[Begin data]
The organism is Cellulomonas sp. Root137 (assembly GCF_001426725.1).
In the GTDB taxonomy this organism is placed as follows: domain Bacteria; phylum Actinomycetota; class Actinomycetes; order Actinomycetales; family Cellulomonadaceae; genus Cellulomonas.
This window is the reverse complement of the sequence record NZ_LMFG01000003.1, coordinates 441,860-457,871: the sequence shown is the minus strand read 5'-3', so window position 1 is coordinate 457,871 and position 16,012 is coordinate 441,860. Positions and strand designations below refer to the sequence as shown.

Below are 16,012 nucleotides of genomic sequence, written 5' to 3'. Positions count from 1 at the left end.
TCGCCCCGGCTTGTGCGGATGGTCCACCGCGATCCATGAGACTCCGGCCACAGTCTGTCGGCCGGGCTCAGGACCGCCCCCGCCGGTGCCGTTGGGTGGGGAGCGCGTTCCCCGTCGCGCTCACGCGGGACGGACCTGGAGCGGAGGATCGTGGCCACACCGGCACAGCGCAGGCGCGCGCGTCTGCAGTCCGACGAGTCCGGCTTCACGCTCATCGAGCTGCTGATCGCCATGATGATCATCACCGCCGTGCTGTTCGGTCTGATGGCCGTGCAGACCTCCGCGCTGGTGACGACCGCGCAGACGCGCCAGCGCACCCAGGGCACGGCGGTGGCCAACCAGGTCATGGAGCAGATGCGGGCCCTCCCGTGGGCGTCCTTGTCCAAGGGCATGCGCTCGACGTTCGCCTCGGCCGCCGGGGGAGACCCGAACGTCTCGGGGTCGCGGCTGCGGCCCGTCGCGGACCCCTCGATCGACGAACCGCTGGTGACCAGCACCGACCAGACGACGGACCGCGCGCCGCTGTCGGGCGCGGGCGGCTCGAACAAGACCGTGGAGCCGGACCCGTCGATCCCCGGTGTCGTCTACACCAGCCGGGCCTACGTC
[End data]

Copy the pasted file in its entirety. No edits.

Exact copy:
The organism is Cellulomonas sp. Root137 (assembly GCF_001426725.1).
In the GTDB taxonomy this organism is placed as follows: domain Bacteria; phylum Actinomycetota; class Actinomycetes; order Actinomycetales; family Cellulomonadaceae; genus Cellulomonas.
This window is the reverse complement of the sequence record NZ_LMFG01000003.1, coordinates 441,860-457,871: the sequence shown is the minus strand read 5'-3', so window position 1 is coordinate 457,871 and position 16,012 is coordinate 441,860. Positions and strand designations below refer to the sequence as shown.

Below are 16,012 nucleotides of genomic sequence, written 5' to 3'. Positions count from 1 at the left end.
TCGCCCCGGCTTGTGCGGATGGTCCACCGCGATCCATGAGACTCCGGCCACAGTCTGTCGGCCGGGCTCAGGACCGCCCCCGCCGGTGCCGTTGGGTGGGGAGCGCGTTCCCCGTCGCGCTCACGCGGGACGGACCTGGAGCGGAGGATCGTGGCCACACCGGCACAGCGCAGGCGCGCGCGTCTGCAGTCCGACGAGTCCGGCTTCACGCTCATCGAGCTGCTGATCGCCATGATGATCATCACCGCCGTGCTGTTCGGTCTGATGGCCGTGCAGACCTCCGCGCTGGTGACGACCGCGCAGACGCGCCAGCGCACCCAGGGCACGGCGGTGGCCAACCAGGTCATGGAGCAGATGCGGGCCCTCCCGTGGGCGTCCTTGTCCAAGGGCATGCGCTCGACGTTCGCCTCGGCCGCCGGGGGAGACCCGAACGTCTCGGGGTCGCGGCTGCGGCCCGTCGCGGACCCCTCGATCGACGAACCGCTGGTGACCAGCACCGACCAGACGACGGACCGCGCGCCGCTGTCGGGCGCGGGCGGCTCGAACAAGACCGTGGAGCCGGACCCGTCGATCCCCGGTGTCGTCTACACCAGCCGGGCCTACGTC